On Contrarian Stock Picking

To be a successful investor requires us to take a contrarian position. We are able to fool ourselves into thinking we are contrarian investors when in fact we are just following the herd. These are my notes from an essay by Matthew M Stichnoth “The Psychology of Picking Stocks” from The Psychology of Investing.

The essay begins with the old joke of the drunk searching for his car keys under a street lamp. A policeman joins the search and after a while asks the drunk “where did you actually lose your keys?”

The drunk replies “around the next corner at the end of the street.”

“Why are you looking for them here instead of where you lost them?”

“I’d never find them there, there’s not enough light.”

This is how most investors pick stocks, they only look at the ones in the media now, they don’t hunt for them in the dark corners where the true bargains are.

This is a very old concept, based on the fact that the markets go to extremes and must self correct over time.

  • First, a small group of investors come up with a conclusion (cabbage patch dolls will sell well this Xmas) and they invest in relevant stocks which stand to benefit.
  • Then as their conclusion shows early signs of being correct (shops sell lots of dolls), the stocks begin to rise and more investors show interest.
  • But the second wave of investors will need their stock to go higher than the first group’s in order to justify their profit expectations.
  • Next, these new, higher expectations are met.
  • Then more people become investors based on even higher expectations.
  • In the end, there is a horde of investors with wildly hopeful expectations, while the pool of new buyers dwindles.
  • Finally, the sky high consensus is shown to be too much and the market crashes.

An investor who can stand back while expectations are peaking, and who can buy when consensus is at its lowest point, can make a fortune.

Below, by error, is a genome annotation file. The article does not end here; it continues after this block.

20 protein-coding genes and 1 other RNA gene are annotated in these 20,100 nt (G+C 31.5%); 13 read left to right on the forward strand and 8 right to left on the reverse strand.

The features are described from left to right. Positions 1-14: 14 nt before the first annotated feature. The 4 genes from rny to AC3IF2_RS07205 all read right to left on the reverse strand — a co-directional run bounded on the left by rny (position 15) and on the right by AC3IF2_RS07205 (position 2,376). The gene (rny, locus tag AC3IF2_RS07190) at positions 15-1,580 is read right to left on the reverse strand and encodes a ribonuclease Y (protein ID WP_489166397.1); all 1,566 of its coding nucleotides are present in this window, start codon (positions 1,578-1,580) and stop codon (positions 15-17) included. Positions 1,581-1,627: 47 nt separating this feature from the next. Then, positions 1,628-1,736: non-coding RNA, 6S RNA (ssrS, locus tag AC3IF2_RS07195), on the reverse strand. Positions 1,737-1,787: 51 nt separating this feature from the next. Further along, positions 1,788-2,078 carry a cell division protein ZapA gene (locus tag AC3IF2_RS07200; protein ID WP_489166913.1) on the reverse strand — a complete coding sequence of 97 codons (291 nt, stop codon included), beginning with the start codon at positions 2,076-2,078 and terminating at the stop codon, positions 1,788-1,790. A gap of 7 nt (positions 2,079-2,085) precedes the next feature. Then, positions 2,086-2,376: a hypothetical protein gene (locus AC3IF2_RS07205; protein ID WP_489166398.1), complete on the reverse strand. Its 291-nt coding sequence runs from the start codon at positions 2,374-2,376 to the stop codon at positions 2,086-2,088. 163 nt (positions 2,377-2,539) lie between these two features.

Contrarianism is the basis for all investing. The momentum trader is betting that the consensus view isn’t bullish enough. Value buyers are implicitly saying the market has mispriced his company. Even the buy and hold investor believes that nothing terminal will happen to his stock, regardless of what the consensus thinks.

Avoiding contrarianism
It is against human nature to act in a contrarian way, even though we know that we must do so in order to be successful traders. So we justify our conformist choices by deluding ourselves into feeling as if we are contrarians by using stock picking methods such as astrology, ‘socially responsible’ investing and technical analysis. None of these are particlularly harmful investment methods, but none of them are particularly successful, either.

The worst avoidance device is to use the computer to screen for ‘cheap’ stocks. The problem is that everybody else is already doing this and they are doing it in the same way, using the same screening parameters (multiple of book value, % revenue growth, % debt etc). And they are using the same data, which is disclosed to everyone at exactly the same time.

Using screening methods, everyone comes up with the same investment decisions. That is not conrtraian investment.

Painless contrarianism
Stichnoth gives three tips for stock picking which do not rely on screening but which give you a chance to find stocks with good potential.

Insider buying
Heavy buying by company insiders (especially by a CEO) are a good indication the market has overdone its pessimism. But you should watch out for companies that make stock-purchase loans to their executives, or ones that require their executives to own shares.

These are unloved by their very nature. They are spun off from their parent company only because no buyer could be found. So the stock is distributed to the owner’s shareholders. Many of the shareholders don’t want the stock they’ve been issued and they sell it as soon as possible. As they all exit the stock at the same time, the price is depressed regardless of its value.

Busted IPOs
Some stocks sink soon after floating. This is sometimes because of a single bad quarterly report or management may be struggling to adjust to operating as a public company. These stocks can stay low for ages. Once these (often simple) problems are fixed, the company may be re-rated.

I would only add that you should be careful with that last tip. Often an IPO sinks for very good reasons and never recovers its original price.

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